[arin-ppml] ARIN-prop-139 No reassignment without network service

Kevin Kargel kkargel at polartel.com
Fri Apr 8 12:50:46 EDT 2011

Even if the customer does not participate in BGP routing, if there is any form of connectivity the ISP's ASN should end up being in at least one of the BGP advertised routes to the netblock.  The connected ISP itself should be announcing the netblock in some (aggregated) form, even if the connection is 56K dialup.  

> -----Original Message-----
> From: arin-ppml-bounces at arin.net [mailto:arin-ppml-bounces at arin.net] On
> Behalf Of Scott Helms
> Sent: Friday, April 08, 2011 11:34 AM
> To: Owen DeLong
> Cc: arin-ppml at arin.net
> Subject: Re: [arin-ppml] ARIN-prop-139 No reassignment without network
> service
> On 4/8/2011 12:15 PM, Owen DeLong wrote:
> > I disagree with you about the problems RIPE has experienced and I also
> don't feel that this measure
> > is draconian at all. It merely requires that LIRs in the ARIN region be
> providing network services to
> > the customers that they also provide address resources to.
> So rather than simply requiring that everyone play by the rules, the
> best solution is to simply say that if you're not providing connectivity
> you can't reassign?  Can you define connectivity in a meaningful way?
> T-1?  Ethernet?  Serial link?  How about a GRE or IP-IP tunnel?  56Kbps
> leased line?  How would ARIN even know if connectivity is being provided
> or not?  Not everyone who is multi-homed is announced via BGP, even
> though they should not everyone does.
> > I did not draw the same conclusions as you did from the discussion a
> couple of months back.
> Fair enough.  Do find what my company has done to be objectionable?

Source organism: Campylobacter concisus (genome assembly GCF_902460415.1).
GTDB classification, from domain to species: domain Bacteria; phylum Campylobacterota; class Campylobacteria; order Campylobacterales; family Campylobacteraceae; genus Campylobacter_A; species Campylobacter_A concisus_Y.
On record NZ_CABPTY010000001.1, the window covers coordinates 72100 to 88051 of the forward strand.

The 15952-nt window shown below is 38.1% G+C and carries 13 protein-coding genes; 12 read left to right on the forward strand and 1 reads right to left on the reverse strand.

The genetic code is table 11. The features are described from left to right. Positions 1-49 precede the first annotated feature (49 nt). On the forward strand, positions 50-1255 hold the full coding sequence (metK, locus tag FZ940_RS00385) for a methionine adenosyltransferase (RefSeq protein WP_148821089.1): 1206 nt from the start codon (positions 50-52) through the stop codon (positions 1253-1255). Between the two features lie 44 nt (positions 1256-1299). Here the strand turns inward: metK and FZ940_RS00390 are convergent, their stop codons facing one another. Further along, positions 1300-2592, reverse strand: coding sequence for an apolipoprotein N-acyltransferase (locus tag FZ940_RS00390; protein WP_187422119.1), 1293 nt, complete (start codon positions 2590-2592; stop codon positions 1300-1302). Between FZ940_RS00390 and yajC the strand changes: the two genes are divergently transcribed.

> This the block from post in February about our practices.
> So what do you think of what we do today, and have for over 5 years,
> which is reassign or reallocate space to ISPs we are not providing a
> connection to in order for smaller providers to gain access to portable
> address space?  We started doing this to help ISPs that don't qualify in
> some way (hard to be multi-homed in areas without more than one
> provider) or don't want to deal with ARIN.  You could say we are a
> corner case and most of the customers that leverage this service from us
> are smaller (often in rural) retail ISPs, which ARIN seems to be
> recognizing have different needs from their larger brethren.  I'd also
> point out that we push the same requirements down to those ISPs that
> ARIN places on us and frankly our ability to accurately assess
> utilization is _much_ better than ARIN's because in most of these cases
> we're also helping take care of the network infrastructure.  That was
> the other reason we started leasing space, we were spending too much
> time renumbering networks for ISPs that were desperate to obtain lower
> cost Internet connectivity.
> >
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